The FIC has issued a directive requiring accountable institutions to screen employees to help manage the risks of illegal activities, but this screening also has to comply with employment laws.
In the wake of South Africa's greylisting by the Financial Action Task Force, the Financial Intelligence Centre (FIC) issued a directive in terms of section 43A(1) of the Financial Intelligence Centre Act (FIC Act) on 31 March 2023 (the directive). It requires accountable institutions to screen prospective and current employees for competence and integrity to help identify, assess, monitor, mitigate, and manage the risks associated with illegal activities related to money laundering, terrorist financing, and proliferation financing. A full list of entities deemed to be accountable institutions is set out in Schedule 1 of the FIC Act.
Various employment law considerations may arise in implementing this directive.
The directive became effective from 31 March 2023 and applies to all accountable institutions governed by the FIC Act. One of the requirements is for these institutions to periodically screen their employees in a risk-based manner. The frequency and degree of the screening will depend on the level of risk associated with the employee's position or role within the organisation. For instance, employees in high-risk roles, such as compliance officers, will be subject to more frequent and intensive scrutiny than employees in low-risk roles such as receptionists.
Apart from screening for competence and integrity, accountable institutions must also scrutinise employee information against targeted financial sanctions lists to ensure that employees are not involved in any prohibited financial activities. The FIC will provide institutions with a list of individuals prohibited from conducting certain financial transactions due to their involvement in illegal activities.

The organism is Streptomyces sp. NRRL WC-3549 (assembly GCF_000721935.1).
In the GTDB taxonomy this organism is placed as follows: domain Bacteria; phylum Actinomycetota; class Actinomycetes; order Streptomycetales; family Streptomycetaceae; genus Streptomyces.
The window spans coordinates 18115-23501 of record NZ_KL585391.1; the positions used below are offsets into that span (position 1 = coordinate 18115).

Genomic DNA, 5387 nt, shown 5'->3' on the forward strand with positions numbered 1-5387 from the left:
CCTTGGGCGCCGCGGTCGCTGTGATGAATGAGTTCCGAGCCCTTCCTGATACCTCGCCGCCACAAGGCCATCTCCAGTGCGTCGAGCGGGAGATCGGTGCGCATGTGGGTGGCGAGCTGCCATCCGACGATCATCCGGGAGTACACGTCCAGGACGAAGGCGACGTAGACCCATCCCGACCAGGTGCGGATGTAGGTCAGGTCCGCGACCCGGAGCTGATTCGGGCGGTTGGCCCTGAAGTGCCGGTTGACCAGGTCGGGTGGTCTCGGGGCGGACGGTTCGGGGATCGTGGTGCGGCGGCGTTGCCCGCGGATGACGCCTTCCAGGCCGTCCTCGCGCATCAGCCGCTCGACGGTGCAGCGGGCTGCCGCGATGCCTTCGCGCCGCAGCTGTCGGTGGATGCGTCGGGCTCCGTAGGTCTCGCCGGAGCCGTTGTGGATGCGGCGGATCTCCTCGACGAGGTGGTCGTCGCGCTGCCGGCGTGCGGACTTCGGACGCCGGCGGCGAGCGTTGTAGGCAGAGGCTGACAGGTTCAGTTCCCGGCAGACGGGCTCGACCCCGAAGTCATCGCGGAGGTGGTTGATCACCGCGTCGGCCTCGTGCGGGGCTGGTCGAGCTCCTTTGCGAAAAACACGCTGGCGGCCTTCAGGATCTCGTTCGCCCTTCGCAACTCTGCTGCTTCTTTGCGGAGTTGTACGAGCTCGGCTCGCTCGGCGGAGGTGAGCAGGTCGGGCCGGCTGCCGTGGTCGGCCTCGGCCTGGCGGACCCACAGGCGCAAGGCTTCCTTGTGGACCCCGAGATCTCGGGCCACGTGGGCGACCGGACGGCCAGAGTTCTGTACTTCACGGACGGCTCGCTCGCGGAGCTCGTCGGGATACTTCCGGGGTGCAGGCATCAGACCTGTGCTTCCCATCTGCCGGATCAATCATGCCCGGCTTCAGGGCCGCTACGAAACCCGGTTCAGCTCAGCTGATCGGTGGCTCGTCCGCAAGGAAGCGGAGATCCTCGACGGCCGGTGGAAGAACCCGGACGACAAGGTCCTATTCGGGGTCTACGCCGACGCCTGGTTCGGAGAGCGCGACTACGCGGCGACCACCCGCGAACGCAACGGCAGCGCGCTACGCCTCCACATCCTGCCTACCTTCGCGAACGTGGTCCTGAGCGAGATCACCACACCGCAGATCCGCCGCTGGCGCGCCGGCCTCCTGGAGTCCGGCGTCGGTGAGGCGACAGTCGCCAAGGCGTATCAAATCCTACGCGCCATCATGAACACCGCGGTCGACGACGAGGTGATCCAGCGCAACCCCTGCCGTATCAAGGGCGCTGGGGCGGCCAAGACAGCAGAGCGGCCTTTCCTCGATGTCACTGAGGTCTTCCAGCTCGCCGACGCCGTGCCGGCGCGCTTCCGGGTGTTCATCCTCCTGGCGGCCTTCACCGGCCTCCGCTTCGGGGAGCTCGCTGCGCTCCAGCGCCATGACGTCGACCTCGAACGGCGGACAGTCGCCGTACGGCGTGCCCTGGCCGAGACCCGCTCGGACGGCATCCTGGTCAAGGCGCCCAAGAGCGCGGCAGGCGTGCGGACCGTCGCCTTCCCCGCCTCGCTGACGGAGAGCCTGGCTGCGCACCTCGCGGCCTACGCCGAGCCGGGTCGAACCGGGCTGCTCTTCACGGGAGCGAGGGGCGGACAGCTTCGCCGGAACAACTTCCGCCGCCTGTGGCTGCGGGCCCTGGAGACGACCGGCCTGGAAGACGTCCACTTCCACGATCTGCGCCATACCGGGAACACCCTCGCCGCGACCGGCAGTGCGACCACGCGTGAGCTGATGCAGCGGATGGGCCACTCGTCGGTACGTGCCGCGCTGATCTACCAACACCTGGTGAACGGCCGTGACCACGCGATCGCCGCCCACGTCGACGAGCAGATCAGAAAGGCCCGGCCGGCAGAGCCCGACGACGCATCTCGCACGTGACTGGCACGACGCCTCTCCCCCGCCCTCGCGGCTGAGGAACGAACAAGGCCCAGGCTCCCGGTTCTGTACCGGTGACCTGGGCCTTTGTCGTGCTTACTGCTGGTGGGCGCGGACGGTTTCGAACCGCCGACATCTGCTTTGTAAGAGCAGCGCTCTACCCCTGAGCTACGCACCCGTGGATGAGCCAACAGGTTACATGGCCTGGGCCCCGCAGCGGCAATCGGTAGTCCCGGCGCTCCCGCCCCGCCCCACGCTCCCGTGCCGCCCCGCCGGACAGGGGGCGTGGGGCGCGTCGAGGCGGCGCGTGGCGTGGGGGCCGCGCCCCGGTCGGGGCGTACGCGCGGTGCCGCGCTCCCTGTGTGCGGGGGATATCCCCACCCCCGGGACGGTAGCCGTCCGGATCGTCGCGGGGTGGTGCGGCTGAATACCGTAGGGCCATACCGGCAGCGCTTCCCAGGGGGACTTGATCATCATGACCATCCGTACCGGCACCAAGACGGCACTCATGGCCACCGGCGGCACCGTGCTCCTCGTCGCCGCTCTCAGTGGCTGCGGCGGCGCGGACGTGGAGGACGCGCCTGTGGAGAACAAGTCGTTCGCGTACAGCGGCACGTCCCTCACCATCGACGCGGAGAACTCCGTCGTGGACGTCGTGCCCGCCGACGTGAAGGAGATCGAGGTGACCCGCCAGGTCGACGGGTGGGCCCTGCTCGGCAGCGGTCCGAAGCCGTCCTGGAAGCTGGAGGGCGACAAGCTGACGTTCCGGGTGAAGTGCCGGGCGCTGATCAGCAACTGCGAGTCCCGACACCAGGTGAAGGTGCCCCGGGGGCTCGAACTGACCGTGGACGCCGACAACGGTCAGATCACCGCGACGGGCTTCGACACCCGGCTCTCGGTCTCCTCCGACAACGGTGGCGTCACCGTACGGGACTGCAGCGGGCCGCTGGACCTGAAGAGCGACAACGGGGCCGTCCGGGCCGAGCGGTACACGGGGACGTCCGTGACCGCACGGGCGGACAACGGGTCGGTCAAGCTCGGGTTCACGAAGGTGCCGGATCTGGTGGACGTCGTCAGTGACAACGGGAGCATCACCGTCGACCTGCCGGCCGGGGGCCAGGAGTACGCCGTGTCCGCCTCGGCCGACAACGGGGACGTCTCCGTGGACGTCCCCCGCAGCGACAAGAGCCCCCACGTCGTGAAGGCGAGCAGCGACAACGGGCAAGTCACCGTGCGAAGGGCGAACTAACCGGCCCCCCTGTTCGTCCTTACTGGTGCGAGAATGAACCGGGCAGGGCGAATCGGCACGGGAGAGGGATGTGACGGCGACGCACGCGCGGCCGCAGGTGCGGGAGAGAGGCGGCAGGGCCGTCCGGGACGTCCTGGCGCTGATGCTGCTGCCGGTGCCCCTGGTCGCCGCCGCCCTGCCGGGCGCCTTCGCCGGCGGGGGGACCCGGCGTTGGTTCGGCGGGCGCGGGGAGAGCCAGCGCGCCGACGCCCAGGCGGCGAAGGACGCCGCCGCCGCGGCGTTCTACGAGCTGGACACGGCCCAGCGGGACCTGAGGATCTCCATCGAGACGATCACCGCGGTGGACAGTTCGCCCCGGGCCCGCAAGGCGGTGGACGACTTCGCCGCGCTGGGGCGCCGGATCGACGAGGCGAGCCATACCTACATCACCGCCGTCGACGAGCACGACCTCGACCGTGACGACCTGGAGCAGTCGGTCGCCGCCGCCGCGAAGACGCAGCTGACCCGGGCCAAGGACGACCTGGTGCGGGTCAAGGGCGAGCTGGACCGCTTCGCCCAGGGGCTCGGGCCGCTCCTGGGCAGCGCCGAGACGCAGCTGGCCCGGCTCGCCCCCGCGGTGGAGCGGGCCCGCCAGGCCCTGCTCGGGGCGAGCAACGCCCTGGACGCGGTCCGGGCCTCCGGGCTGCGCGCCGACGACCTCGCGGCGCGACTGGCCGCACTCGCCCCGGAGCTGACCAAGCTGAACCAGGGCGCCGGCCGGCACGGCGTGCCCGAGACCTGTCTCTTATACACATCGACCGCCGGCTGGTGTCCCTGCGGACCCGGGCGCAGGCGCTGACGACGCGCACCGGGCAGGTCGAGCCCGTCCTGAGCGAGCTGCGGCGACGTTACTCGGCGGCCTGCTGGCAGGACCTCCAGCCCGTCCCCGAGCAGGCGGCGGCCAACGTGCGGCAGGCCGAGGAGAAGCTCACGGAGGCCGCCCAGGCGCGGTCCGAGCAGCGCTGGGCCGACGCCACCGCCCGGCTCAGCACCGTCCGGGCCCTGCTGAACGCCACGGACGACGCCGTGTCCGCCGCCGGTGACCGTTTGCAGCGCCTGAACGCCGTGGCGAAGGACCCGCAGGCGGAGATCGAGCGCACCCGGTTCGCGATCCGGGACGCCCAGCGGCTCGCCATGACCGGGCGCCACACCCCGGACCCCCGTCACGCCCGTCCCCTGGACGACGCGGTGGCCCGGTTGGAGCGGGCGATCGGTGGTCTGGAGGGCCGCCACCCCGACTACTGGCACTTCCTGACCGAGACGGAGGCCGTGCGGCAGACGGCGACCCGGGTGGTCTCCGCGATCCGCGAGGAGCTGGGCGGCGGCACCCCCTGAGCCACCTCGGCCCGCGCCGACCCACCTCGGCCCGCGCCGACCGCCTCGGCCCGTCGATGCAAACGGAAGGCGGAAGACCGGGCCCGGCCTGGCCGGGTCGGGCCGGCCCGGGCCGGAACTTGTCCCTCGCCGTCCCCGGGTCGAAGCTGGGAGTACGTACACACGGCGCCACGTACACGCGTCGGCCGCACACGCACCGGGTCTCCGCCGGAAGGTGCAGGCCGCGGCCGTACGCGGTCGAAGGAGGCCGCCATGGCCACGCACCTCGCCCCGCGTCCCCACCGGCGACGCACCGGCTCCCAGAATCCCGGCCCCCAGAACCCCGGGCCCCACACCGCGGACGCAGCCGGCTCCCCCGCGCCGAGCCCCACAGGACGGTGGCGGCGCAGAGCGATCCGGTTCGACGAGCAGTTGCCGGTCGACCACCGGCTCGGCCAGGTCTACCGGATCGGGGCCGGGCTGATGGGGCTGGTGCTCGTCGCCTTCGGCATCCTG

Accountable institutions have to record how this screening will be conducted, as part of their risk management and compliance programme, which is critical as it ensures that the screening process is transparent. Records have to be maintained for regulatory purposes, such as responding to FIC or supervisory body requests for information.
Failure to comply with the directive exposes accountable institutions to administrative sanctions in terms of section 45C of the FIC Act. These sanctions may include fines, reprimands, directives, and suspension or withdrawal of registration or licence. Non-compliance may also result in further action by the FIC or court-imposed penalties, depending on the nature and extent of the non-compliance and potential harm or risk posed.
Accountable institutions must ensure that measures adopted to comply with the directive also comply with legal considerations governing the employment relationship. For example, employers must ensure that:
- screening does not fall foul of anti-discrimination requirements in terms of the Employment Equity Act;
- the process of screening and scrutinising information for employee involvement in illegal activities does not contravene the right to privacy, particularly as the Protection of Personal Information Act (POPI Act) classifies details of criminal behaviour, among other information, as special personal information. Employers are prohibited from processing that information unless employee consent has been obtained or if legal necessity requires it; and
- a fair procedure is followed in dealing with any adverse findings.
To comply with the FIC directive on employee screening and scrutiny, accountable institutions will require tailored solutions that analyse the workforce profile and the nature of the institution's business activities. Accountable institutions must have a keen understanding of the regulatory framework governing the employment relationship to implement the procedures and protocols necessary for compliance.
To assess whether an organisation falls within the ambit of an accountable institution, read the Webber Wentzel alert on the topic here.